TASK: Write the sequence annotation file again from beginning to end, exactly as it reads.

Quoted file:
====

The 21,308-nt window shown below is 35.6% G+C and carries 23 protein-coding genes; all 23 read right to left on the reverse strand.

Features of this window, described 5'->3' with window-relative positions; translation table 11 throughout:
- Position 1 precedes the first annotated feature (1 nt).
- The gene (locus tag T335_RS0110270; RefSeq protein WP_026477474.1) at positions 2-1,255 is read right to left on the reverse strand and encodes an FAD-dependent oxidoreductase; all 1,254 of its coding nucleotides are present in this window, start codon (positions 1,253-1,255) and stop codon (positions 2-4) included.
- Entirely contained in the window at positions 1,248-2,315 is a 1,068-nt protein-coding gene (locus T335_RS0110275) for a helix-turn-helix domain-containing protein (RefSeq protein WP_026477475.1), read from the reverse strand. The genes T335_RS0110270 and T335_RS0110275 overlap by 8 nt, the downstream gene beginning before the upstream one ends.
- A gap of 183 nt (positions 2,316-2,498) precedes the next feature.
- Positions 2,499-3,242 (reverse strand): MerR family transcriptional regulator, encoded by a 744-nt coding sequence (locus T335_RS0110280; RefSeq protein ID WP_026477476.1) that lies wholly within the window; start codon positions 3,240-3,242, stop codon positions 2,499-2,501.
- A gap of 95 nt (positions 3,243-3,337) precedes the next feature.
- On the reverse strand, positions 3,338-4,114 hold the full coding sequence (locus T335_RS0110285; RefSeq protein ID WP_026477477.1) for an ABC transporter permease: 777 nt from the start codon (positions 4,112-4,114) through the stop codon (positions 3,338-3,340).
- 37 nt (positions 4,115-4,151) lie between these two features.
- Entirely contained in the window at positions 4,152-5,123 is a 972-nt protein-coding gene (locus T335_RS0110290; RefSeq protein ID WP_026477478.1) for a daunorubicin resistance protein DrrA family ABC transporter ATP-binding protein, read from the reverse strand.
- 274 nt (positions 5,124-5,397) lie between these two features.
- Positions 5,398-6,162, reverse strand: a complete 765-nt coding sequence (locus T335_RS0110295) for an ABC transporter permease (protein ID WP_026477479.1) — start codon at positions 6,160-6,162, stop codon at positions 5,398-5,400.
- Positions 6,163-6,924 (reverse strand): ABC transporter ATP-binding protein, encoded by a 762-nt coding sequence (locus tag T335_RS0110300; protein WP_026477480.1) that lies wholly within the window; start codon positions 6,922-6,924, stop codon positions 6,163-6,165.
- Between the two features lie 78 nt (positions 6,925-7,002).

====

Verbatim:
The 21,308-nt window shown below is 35.6% G+C and carries 23 protein-coding genes; all 23 read right to left on the reverse strand.

Features of this window, described 5'->3' with window-relative positions; translation table 11 throughout:
- Position 1 precedes the first annotated feature (1 nt).
- The gene (locus tag T335_RS0110270; RefSeq protein WP_026477474.1) at positions 2-1,255 is read right to left on the reverse strand and encodes an FAD-dependent oxidoreductase; all 1,254 of its coding nucleotides are present in this window, start codon (positions 1,253-1,255) and stop codon (positions 2-4) included.
- Entirely contained in the window at positions 1,248-2,315 is a 1,068-nt protein-coding gene (locus T335_RS0110275) for a helix-turn-helix domain-containing protein (RefSeq protein WP_026477475.1), read from the reverse strand. The genes T335_RS0110270 and T335_RS0110275 overlap by 8 nt, the downstream gene beginning before the upstream one ends.
- A gap of 183 nt (positions 2,316-2,498) precedes the next feature.
- Positions 2,499-3,242 (reverse strand): MerR family transcriptional regulator, encoded by a 744-nt coding sequence (locus T335_RS0110280; RefSeq protein ID WP_026477476.1) that lies wholly within the window; start codon positions 3,240-3,242, stop codon positions 2,499-2,501.
- A gap of 95 nt (positions 3,243-3,337) precedes the next feature.
- On the reverse strand, positions 3,338-4,114 hold the full coding sequence (locus T335_RS0110285; RefSeq protein ID WP_026477477.1) for an ABC transporter permease: 777 nt from the start codon (positions 4,112-4,114) through the stop codon (positions 3,338-3,340).
- 37 nt (positions 4,115-4,151) lie between these two features.
- Entirely contained in the window at positions 4,152-5,123 is a 972-nt protein-coding gene (locus T335_RS0110290; RefSeq protein ID WP_026477478.1) for a daunorubicin resistance protein DrrA family ABC transporter ATP-binding protein, read from the reverse strand.
- 274 nt (positions 5,124-5,397) lie between these two features.
- Positions 5,398-6,162, reverse strand: a complete 765-nt coding sequence (locus T335_RS0110295) for an ABC transporter permease (protein ID WP_026477479.1) — start codon at positions 6,160-6,162, stop codon at positions 5,398-5,400.
- Positions 6,163-6,924 (reverse strand): ABC transporter ATP-binding protein, encoded by a 762-nt coding sequence (locus tag T335_RS0110300; protein WP_026477480.1) that lies wholly within the window; start codon positions 6,922-6,924, stop codon positions 6,163-6,165.
- Between the two features lie 78 nt (positions 6,925-7,002).